Jeffrey Schnapp

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Jeffrey T. Schnapp
Against glarss tile wall sm.jpg
Born New York, USA
Residence Cambridge, MA, USA
Citizenship American
Nationality American

Until joining the Harvard University faculty in 2011, Jeffrey Schnapp was the director of the Stanford Humanities Lab from its foundation in 2000 through 2010. At Stanford University he occupied the Pierotti Chair in Italian Literature and was professor of French & Italian, Comparative Literature, and German Studies. Though primarily based in the field of Italian studies, he has played a pioneering role in several areas of transdisciplinary research and led the development of a new wave of digital humanities work. His research interests extend from antiquity to the present, encompassing the material history of literature, the history of 20th-century architecture and design, and the cultural history of science and engineering. Trained as a Romance linguist, Schnapp is the author or editor of twenty five books and a large corpus of essays on authors such as Virgil, Dante, Hildegard of Bingen, Petrarch, Machiavelli, and Filippo Tommaso Marinetti, and on topics such as late antique patchwork poetry, futurist and dadaist visual poetics, the cultural history of coffee consumption, glass architecture, and the iconography of the pipe in modern art. His book Crowds was the recipient of the Modernist Studies Association prize for best book of 2006.

At Harvard, he is Professor of Romance Languages & Literatures, teaches on the faculty of the Department of Architecture at the Graduate School of Design, and serves as faculty co-director of the Berkman Center for Internet and Society. He is the founder/faculty director of metaLAB (at) Harvard.

Schnapp was the co-editor of the Johns Hopkins University Press quarterly Modernism/modernity, the official journal of the Modernist Studies Association, up through the end of 2014. He is also a guest curator who has collaborated with several leading museums: among them, the Canadian Centre for Architecture, the Cantor Arts Center, the Wolfsonian-FIU, the Triennale di Milano, and the Centro Internazionale di Studi di Architettura Andrea Palladio. His Trento Tunnels project — a 6000 sq. meter pair of superhighway tunnels at the entrance to the Northern Italian city of Trent, repurposed as an experimental history museum, has undergone two editions since 2008: "I Trentini e la Grande Guerra (Il popolo scomparso/la sua storia ritrovata)" (2008-2009) and "Storicamente ABC" (2010-). The project was included in the Italian pavilion of the 2010 Venice Biennale of Architecture and has also been exhibited at the MAXXI in Rome. He has also undertaken a number of other major museum and design projects with his collaborators Elisabetta Terragni (Terragni Architetti) and Daniele Ledda (XYcom).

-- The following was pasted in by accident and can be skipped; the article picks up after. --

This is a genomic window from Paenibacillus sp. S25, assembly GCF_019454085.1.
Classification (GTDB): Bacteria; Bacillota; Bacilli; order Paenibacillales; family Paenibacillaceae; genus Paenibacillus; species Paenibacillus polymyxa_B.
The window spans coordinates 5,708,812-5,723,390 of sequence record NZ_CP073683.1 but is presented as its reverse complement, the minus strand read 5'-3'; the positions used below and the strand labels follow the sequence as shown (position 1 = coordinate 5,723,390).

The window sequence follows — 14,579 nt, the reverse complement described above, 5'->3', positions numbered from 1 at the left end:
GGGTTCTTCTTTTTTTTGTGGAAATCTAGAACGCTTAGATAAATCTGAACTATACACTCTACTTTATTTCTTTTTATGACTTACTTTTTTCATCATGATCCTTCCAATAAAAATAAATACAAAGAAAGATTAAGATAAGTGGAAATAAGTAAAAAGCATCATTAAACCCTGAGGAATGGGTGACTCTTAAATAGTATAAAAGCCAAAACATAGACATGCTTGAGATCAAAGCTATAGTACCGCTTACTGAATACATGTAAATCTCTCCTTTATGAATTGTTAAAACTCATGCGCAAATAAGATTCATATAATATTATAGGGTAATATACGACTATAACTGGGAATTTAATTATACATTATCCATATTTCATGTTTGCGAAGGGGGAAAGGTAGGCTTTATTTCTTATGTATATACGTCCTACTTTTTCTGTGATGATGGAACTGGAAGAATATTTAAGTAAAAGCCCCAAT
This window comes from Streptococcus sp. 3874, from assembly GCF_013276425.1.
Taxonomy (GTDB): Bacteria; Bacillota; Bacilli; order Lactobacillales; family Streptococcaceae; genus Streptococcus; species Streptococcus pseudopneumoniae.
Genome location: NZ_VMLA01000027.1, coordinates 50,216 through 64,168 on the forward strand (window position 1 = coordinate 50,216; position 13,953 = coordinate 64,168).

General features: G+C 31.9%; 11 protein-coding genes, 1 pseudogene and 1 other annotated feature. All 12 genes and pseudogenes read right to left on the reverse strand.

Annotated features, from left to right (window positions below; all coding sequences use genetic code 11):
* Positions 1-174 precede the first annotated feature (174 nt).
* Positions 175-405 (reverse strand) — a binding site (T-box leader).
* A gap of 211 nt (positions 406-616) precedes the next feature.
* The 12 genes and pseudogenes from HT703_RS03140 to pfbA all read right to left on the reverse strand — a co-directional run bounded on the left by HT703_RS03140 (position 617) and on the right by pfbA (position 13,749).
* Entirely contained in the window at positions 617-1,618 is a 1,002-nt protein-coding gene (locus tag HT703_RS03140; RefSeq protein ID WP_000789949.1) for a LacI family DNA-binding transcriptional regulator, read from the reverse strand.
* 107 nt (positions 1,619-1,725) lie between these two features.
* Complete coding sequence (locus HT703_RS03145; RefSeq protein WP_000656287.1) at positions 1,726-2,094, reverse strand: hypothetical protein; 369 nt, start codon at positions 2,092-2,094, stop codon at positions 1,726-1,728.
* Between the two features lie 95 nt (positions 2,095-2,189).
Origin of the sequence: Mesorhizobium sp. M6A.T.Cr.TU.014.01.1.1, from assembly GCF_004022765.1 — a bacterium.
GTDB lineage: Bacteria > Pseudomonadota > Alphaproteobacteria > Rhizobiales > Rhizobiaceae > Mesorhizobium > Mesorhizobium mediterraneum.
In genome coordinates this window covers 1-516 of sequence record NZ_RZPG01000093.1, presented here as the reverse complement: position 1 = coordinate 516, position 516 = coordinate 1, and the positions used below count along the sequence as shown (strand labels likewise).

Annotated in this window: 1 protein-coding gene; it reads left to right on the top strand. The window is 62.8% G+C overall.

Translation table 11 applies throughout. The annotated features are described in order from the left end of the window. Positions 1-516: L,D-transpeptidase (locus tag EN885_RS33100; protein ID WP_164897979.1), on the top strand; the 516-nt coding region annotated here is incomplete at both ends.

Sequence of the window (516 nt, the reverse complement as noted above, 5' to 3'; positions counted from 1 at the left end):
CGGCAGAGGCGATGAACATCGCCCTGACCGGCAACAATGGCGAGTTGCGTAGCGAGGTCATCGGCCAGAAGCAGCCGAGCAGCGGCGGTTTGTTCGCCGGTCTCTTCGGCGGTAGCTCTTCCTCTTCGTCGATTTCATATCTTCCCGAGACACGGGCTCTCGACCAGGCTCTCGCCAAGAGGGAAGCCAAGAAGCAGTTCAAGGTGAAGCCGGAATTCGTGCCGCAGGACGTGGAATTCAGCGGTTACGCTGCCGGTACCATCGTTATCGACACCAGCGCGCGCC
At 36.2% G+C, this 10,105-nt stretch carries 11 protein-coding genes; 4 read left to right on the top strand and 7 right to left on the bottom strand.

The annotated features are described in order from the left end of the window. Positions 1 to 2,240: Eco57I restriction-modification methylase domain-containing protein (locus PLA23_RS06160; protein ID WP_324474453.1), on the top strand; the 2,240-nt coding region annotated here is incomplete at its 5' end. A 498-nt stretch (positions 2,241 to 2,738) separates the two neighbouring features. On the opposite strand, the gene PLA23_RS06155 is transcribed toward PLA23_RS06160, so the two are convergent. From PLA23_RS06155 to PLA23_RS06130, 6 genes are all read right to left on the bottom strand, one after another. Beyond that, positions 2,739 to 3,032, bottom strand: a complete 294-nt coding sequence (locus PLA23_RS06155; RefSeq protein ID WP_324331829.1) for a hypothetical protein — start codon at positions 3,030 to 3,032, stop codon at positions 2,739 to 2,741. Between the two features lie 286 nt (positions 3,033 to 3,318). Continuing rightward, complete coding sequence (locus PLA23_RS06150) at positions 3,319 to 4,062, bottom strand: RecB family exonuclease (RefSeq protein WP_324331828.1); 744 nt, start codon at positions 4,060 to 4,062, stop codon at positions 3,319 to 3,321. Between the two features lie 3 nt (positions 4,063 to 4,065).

In February 2011, Schnapp founded a new laboratory at Harvard under the aegis of the Berkman Center for Internet and Society: metaLAB (at) Harvard with his collaborators James Burns, Daniele Ledda, Kara Oehler, Gerard R. Pietrushko, and Jesse Shapins. It addresses "networked culture." MetaLAB has established a leading position in the field of experimental arts and humanities. Its personnel has evolved over the years and it currently defines itself as "a concept foundry, knowledge-design lab, and process studio proposing new forms for the networked arts, humanities, and sciences." The About page of its website reads: "Digging through dark abundance of media, material, and data collections, metaLAB embraces the processual artifacts buried within the lives of digital and physical objects. As the stories of these objects constellate with a shift from the micro to the macro, they prompt research challenges and opportunities that expose common galaxies for the academy, industry, and the public sphere. To demonstrate and translate unearthed histories and unmapped patterns, metaLAB research inquiries mature as expressive provocations that strive to make invisible connections visible. With a team composed variously of scholars, writers, designers, developers, and filmmakers, metaLAB projects manifest as experiments in publication, pedagogy, and curation showcased in print, on the web, and in exhibited spaces. By combining traditional modes of practice, metaLAB research infuses scholarship with the enterprising spirit of hacking, making, and artistic investigation."

The Library Beyond the Book[edit]

Schnapp's The Library Beyond the Book of 2013 (published in 2014), written with Matthew Battles, surveys elements of libraries potentially relevant to today's transitional digital era. It examines past mainstays such as buildings, shelves, catalogs, access cards, reference desks, carrel desks, and librarians, and wonders how each might find new purpose in the near future. It discusses the importance of databases, digital preservation, mobile libraries, serendipity, cloistering, and meatspaces, and mentions initiatives such as Rio de Janeiro's Manguinhos Library Park, the pop-up Occupy Wall Street Library, Chattanooga Public Library's makerspace, the Digital Public Library of America, and London's Idea Store.[1] In the words of one reviewer, the authors "imagine six plausible scenarios for serving tomorrow’s diverse information consumers, situating libraries as everything from study shelters to civic institutions functioning as mobile libraries, reading rooms promoting social change, and/or event-driven knowledge centers."[2] It is the first in a series of Metalab publications "that will investigate the role of print-based scholarship in the digital age."[3] The work is supported by a website located at